‘Fashion has become big business. The industry is having to become more serious, and is attracting a lot more business-minded people,' he asserts.
Vogel has good reason to want to talk business - last week his agency Modus Publicity merged with beauty specialist Dowal Walker, creating a health and beauty division imaginatively badged ModusDowal Walker.
For the first few months at least, the agency will be jointly overseen by Vogel, Modus founder Diana Hall, and Dowal Walker founders Owen Walker and Fiona Dowal. The quartet will lead 47 staff, with a client list that includes Calvin Klein, Lacoste, NARS and Philosophy.
Vogel got his first taste of fashion PR while studying business and marketing at Middlesex University. His friend Anna Morel (now a partner at fashion firm Bryan Morel PR) was working at Mikel Rosen PR, and helped him ‘sort of bunk off accountancy lectures to work backstage at London Fashion Week'.
‘It was just incredibly exciting towards the end of the 1980s,' he says. ‘The supermodel thing was just starting with Naomi Campbell and Yasmin Le Bon - there was so much going on.'
Modus was founded by Hall and then partner Richard Tither, who left to go into full-time education. When Vogel joined, it was agreed that he would become a partner after a year.
The agency slowly grew, bagging accounts such as the Italian company GFT - distributor for Stone Island - and later Katherine Hamnett, Benetton and Hugo Boss. It was also involved in the high-profile relaunch of Selfridges, throwing a party that saw ‘a transvestite in the cooking department doing cookery demonstrations with oil and chains, and a feminist poet in the beauty department strapped to a lipstick'.
It is logical that fashion would interest Vogel, given that his twin brother is textile designer Paul Vogel, his father an ex-Levi's marketing director, and his mother an ad agency art buyer. In his spare time, he is fascinated by art and film, and is on the development board of the Design Museum.
Vogel is particularly proud of working with Birkenstock, a client for almost two decades. ‘At the beginning, they were seen as the ugliest shoes - the image was very German naturist, hippy, brown rice. But we had the first-ever picture of Kate Moss on the cover of The Face, wearing Birkenstocks, and then we started getting them in the Daily Mail.'
As for the fashion parties that fill the society pages, he says: ‘When I was in my 20s I was out every night, but work was being done at those places - I would come in to work the next morning with three features sold in and appointments lined up.'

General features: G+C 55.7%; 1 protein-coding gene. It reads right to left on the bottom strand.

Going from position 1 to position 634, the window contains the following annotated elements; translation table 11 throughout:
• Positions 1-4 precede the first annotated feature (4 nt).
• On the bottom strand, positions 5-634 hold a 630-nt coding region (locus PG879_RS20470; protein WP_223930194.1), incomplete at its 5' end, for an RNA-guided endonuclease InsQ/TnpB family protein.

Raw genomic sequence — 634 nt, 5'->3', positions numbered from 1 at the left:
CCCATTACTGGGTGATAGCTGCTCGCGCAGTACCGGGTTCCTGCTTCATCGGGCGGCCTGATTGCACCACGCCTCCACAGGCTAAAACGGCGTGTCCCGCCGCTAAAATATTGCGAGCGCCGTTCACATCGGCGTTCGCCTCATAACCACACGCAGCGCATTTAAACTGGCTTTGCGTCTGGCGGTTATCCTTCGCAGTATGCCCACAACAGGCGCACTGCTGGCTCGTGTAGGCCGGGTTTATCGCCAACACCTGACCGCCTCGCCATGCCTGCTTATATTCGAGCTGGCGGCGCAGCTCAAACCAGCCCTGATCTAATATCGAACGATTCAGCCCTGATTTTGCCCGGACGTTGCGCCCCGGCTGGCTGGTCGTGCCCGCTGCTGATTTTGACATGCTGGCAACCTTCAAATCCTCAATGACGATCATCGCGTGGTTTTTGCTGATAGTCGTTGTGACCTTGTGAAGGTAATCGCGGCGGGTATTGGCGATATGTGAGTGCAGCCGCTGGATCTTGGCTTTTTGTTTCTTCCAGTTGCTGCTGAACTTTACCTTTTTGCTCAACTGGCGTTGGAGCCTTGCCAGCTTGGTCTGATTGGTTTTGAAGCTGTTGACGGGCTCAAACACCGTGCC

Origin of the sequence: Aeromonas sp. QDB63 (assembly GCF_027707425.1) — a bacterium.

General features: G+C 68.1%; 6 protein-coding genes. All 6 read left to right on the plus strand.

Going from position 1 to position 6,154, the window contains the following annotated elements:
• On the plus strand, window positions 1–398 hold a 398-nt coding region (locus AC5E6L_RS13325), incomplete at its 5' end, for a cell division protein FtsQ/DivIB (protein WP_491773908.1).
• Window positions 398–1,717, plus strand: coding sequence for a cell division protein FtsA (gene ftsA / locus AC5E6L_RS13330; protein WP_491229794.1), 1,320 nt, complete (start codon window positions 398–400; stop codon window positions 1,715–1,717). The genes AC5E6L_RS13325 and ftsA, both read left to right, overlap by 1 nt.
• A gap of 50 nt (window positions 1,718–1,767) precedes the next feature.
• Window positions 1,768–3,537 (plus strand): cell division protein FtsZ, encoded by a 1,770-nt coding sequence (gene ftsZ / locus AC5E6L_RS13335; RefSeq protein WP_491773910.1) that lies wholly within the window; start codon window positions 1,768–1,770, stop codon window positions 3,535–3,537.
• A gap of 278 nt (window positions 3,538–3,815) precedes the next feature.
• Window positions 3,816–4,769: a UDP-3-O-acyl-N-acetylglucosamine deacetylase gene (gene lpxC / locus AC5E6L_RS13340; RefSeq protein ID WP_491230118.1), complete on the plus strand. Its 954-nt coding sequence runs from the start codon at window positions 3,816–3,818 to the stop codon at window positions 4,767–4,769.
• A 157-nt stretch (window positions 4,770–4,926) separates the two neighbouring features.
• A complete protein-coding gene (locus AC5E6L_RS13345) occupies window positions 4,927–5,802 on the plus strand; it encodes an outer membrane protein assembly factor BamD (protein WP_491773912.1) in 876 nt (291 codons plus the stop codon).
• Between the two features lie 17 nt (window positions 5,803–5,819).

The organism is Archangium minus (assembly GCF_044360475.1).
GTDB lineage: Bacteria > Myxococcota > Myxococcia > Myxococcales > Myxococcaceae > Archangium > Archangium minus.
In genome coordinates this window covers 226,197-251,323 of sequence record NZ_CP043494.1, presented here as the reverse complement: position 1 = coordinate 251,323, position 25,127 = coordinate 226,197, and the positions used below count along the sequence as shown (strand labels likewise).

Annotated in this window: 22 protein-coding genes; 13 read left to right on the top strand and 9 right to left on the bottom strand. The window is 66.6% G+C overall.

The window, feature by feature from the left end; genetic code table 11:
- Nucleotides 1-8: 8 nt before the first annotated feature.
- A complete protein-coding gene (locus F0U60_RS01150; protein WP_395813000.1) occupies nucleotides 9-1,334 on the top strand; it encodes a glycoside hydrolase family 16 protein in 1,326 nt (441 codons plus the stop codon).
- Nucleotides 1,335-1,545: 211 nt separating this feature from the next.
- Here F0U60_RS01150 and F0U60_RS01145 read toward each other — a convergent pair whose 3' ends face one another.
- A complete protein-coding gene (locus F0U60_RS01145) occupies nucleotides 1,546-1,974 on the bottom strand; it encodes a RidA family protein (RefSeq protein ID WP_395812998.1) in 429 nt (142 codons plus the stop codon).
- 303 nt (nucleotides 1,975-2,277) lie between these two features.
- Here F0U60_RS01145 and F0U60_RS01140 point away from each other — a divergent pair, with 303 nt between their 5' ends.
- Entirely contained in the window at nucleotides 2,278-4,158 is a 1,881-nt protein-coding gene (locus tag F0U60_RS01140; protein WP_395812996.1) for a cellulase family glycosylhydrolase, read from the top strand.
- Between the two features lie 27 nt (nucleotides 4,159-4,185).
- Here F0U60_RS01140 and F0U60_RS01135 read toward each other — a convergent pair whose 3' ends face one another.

Today - being married to an architect and living with two young children in Belsize Park - he says: ‘That's not really relevant now - I've just hit 40, I don't think the young editors at Elle want to see me when they go out.'
Vogel counts many fashion journalists and PR executives among his friends. But he does say, when asked about the oft-reported bitchiness in the sector: ‘Stereotypes come from somewhere, and I think all stereotypes have to be based on some element of truth.'
He goes on to explain: ‘There are always going to be people around who are a bit flighty or a bit flaky. But we seem to have a reputation for being much more down-to-earth than that. We're very strategic and methodical.'
Marks & Spencer head of product PR Tania Littlehales praises Vogel's ‘professionalism and calmness', while freelance journalist Lisa Grainger - who has known Vogel for more than a decade - says: ‘Julian is very precise, he knows what each writer will write about. People respect him as a dignified, warm and genuinely nice person.'
Indeed, Vogel says if he could debunk one fashion myth, it would be that ‘fashion PROs are all [Ab Fab character] Edina Monsoon'.
So it is no surprise that before striding off, Vogel studiously avoids an air-kissing departure.
CV - Julian Vogel
2006 Co-director, Modus Publicity
1991 Partner, Modus Publicity
1990 Account manager,Modus Publicity
1988 Account executive, Jean Bennett PR